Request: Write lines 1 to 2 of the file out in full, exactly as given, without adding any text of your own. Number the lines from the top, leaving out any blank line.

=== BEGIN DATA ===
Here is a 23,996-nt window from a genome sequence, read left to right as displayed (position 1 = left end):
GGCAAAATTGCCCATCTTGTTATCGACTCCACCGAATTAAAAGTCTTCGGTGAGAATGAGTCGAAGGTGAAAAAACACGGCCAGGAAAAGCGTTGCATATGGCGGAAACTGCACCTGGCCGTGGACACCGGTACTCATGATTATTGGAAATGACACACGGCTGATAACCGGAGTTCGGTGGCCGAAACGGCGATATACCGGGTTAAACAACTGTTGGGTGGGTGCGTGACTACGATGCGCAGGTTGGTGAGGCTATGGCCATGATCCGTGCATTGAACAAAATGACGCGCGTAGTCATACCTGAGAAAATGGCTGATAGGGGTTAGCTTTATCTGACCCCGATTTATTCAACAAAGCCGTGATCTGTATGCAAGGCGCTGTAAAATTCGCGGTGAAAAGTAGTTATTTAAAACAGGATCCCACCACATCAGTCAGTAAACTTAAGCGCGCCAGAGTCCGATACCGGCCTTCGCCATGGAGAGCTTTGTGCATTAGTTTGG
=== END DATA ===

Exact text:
Here is a 23,996-nt window from a genome sequence, read left to right as displayed (position 1 = left end):
GGCAAAATTGCCCATCTTGTTATCGACTCCACCGAATTAAAAGTCTTCGGTGAGAATGAGTCGAAGGTGAAAAAACACGGCCAGGAAAAGCGTTGCATATGGCGGAAACTGCACCTGGCCGTGGACACCGGTACTCATGATTATTGGAAATGACACACGGCTGATAACCGGAGTTCGGTGGCCGAAACGGCGATATACCGGGTTAAACAACTGTTGGGTGGGTGCGTGACTACGATGCGCAGGTTGGTGAGGCTATGGCCATGATCCGTGCATTGAACAAAATGACGCGCGTAGTCATACCTGAGAAAATGGCTGATAGGGGTTAGCTTTATCTGACCCCGATTTATTCAACAAAGCCGTGATCTGTATGCAAGGCGCTGTAAAATTCGCGGTGAAAAGTAGTTATTTAAAACAGGATCCCACCACATCAGTCAGTAAACTTAAGCGCGCCAGAGTCCGATACCGGCCTTCGCCATGGAGAGCTTTGTGCATTAGTTTGG